Who would have thought that coolest moment of Peyton Manning's first game as a Denver Bronco wouldn't even be about Peyton Manning?
In the pregame coin flip, in which Peyton represented the Broncos, the actual flipping was done by Olympic swimming star and fellow Denver resident Missy Franklin. He was minutes from playing the Pittsburgh Steelers, but Peyton stuck around at midfield to shake Missy's hand and looked positively starstruck by the teenage Olympic hero.
But it was that kind of week in the NFL's opening weekend. With most of the teams still working out the on-field kinks, unexpected names and young superstars stole the show.
Here are the biggest moments you either caught, or should have:
Robert Griffin III Leads Youth Revolution: An NFL-record five teams started games with rookie quarterbacks. Indianapolis, Washington, Miami, Cleveland and Seattle all turned the keys over to QBs who were partying in frat houses last year. Miami's Ryan Tannehill and Cleveland's Brandon Wheedon played, well, like rookies. However, Indy's Andrew Luck looked like a great No. 1 pick stuck on a bad team while Seattle's Russell Wilson calmly led the Seahawks on a last-second drive that fell short only on fourth down with a dropped pass in the end zone.
But the player who emerged Sunday as a star was Robert Griffin III, the Heisman-winning quarterback of the recently terrible Washington Redskins. Griffin has three things never seen together on an NFL resume before: a cannon arm with perfect touch; sprinter's speed and lightning moves; and a 1990 birthday.
Peyton Manning was a high school quarterback in 1990.
Griffin outplayed New Orleans' Drew Brees, threw for 320 yards and racked up a quarterback rating of 139.9. All you need to know about that number is it's the highest ever calculated for a QB in his first game, ever.
But here are the three plays you really need to know about Griffin's era-shattering game:
• Early in the first quarter, from his own 12 yard line, a terrifying spot for any rookie QB, Griffin threw a perfect 88-yard bomb for a touchdown.
• On the first drive of the third quarter, the Redskins faced 4th-and-1 from the New Orleans 33. Rather than kick (the safe move) the Redskins went for it, having Griffin fake a run and roll out to the right for a long bomb, a wildly risky play that most coaches would not trust even a veteran QB to try. But Griffin sold the run then threw a strike to his receiver on the goal line that drew a pass interference penalty, as good as a completion. The Redskins scored on the next play.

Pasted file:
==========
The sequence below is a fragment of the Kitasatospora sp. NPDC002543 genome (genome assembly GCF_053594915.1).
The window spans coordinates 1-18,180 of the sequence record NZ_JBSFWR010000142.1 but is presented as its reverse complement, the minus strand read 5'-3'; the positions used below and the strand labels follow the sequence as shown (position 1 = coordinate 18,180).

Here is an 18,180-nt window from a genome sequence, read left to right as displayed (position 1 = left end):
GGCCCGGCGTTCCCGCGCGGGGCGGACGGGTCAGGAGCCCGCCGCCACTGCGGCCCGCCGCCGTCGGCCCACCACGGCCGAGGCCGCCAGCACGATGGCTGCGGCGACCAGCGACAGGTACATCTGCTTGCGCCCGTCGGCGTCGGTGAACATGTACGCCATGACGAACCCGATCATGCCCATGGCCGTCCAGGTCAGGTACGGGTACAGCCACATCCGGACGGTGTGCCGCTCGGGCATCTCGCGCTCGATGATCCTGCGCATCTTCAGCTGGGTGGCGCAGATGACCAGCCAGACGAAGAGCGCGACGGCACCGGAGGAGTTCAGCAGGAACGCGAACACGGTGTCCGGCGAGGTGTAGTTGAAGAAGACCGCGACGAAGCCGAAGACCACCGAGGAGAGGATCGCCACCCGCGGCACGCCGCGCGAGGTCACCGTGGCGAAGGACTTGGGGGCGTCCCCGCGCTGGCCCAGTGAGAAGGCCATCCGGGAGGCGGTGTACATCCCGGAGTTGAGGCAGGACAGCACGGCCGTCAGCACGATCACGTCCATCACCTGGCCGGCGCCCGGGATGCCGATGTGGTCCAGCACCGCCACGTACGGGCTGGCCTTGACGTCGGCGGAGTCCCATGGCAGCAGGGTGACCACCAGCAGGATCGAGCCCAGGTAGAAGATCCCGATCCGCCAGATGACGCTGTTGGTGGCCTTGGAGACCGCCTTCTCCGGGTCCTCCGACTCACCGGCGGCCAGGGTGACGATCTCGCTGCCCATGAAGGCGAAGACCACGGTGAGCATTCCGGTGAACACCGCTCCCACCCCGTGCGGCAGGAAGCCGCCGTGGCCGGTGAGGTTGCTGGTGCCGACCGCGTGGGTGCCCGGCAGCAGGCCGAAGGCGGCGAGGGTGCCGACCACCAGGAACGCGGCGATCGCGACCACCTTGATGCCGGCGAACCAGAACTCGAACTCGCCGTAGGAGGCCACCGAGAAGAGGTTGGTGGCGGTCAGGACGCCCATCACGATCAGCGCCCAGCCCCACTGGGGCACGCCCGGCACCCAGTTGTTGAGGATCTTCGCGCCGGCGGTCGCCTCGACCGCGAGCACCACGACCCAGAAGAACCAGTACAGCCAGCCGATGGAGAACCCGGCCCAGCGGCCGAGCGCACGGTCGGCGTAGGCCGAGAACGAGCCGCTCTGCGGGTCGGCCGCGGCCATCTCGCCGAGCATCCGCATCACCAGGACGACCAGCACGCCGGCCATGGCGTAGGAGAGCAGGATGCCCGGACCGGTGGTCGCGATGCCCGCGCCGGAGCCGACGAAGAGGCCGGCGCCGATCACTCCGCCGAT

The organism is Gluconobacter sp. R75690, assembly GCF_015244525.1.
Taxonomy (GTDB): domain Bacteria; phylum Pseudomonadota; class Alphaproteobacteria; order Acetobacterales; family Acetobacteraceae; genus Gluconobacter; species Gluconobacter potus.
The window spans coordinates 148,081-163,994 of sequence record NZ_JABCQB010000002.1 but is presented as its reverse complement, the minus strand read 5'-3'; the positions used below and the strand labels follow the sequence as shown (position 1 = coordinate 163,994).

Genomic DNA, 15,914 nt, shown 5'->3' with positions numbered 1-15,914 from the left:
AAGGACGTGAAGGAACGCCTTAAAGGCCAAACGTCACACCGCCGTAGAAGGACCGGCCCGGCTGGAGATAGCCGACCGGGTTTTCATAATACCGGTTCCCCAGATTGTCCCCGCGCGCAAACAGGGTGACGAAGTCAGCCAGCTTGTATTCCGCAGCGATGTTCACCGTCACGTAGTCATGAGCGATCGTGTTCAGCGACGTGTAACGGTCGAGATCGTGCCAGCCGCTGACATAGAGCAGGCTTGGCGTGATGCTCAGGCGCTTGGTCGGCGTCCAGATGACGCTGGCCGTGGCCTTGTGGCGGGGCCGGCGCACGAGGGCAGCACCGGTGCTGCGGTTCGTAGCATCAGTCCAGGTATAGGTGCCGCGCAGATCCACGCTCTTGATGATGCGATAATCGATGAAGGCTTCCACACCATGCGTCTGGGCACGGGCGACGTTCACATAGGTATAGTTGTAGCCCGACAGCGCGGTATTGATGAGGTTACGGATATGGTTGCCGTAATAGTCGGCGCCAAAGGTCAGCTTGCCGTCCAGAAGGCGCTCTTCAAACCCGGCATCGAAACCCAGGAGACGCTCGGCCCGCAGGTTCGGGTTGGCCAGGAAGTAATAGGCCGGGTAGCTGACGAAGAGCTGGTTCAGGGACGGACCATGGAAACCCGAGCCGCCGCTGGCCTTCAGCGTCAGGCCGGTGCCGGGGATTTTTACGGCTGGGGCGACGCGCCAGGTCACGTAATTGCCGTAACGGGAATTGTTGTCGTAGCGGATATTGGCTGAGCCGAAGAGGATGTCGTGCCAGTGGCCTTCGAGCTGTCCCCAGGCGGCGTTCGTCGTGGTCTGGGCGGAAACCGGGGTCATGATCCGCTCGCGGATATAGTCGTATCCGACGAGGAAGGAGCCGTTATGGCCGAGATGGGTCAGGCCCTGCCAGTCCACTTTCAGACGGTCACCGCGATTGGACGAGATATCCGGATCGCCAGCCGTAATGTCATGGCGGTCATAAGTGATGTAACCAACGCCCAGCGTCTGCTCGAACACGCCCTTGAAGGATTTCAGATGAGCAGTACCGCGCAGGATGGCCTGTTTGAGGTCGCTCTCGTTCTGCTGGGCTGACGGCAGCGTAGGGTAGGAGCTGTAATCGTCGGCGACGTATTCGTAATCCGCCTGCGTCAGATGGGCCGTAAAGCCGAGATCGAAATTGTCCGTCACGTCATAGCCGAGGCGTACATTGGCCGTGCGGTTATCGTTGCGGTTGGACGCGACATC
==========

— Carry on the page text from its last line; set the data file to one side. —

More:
• Having wowed the crowd and his coach, Griffin made another play that was entirely for his teammates. After handing off to Alfred Morris, Griffin sprinted ahead, throwing himself into the middle of the blocking scrum. In his coach, watching his superstar throw himself in harm's way, this evoked only terror; but in every single one of Griffin's teammates who will get less credit and make less money than him this year, it drew massive respect.
Mandatory Tim Tebow Drama Level Update: Chillaxed. Jets quarterback Mark Sanchez (GQ coverboy September 2011) was almost Griffin-like in throwing for three touchdowns and 266 yards in an easy win over Buffalo. His teammate and rival Tim Tebow (GQ coverboy September 2012 ) ran the ball just five times for 11 yards.
Sometimes, Kickers Can Kick Ass, Too: Early in the week, a Maryland legislator demanded that the Baltimore Ravens discipline linebacker Brendon Ayanbadejo for openly supporting Maryland's proposed gay-marriage law. In response, Minnesota kicker Chris Kluwe penned an open letter to Burns on the Deadspin website that was equal parts constitutional law review and locker-room potty-mouth insults.
Like all American workplaces, the NFL surely still has plenty of employees who would see the issue differently. But that Kluwe, Ayanbadejo or the players who subsequently took to Twitter to express support for them felt they could speak against homophobia in the NFL, and all male pro sports, was a clear sign that a new generation is arriving in the NFL.
Two Things You Need to Know for Your Monday Night Football Party:
1. There are two games tonight, the only time this year. The Chargers play the Raiders and Baltimore plays Cincinnati. We're less than intrigued by both.
2. As discussed above, Baltimore's Brendon Ayanbadejo came out for Maryland's pro gay-marriage law. Growing up, his family lived in an LGBT-designated dorm at UC Santa Cruz, where his dad ran the building, and he wrote a pro-marriage op-ed for the Huffington Post in 2009 (including a backhanded shot at Britney Spears!).
So, how was your Sunday?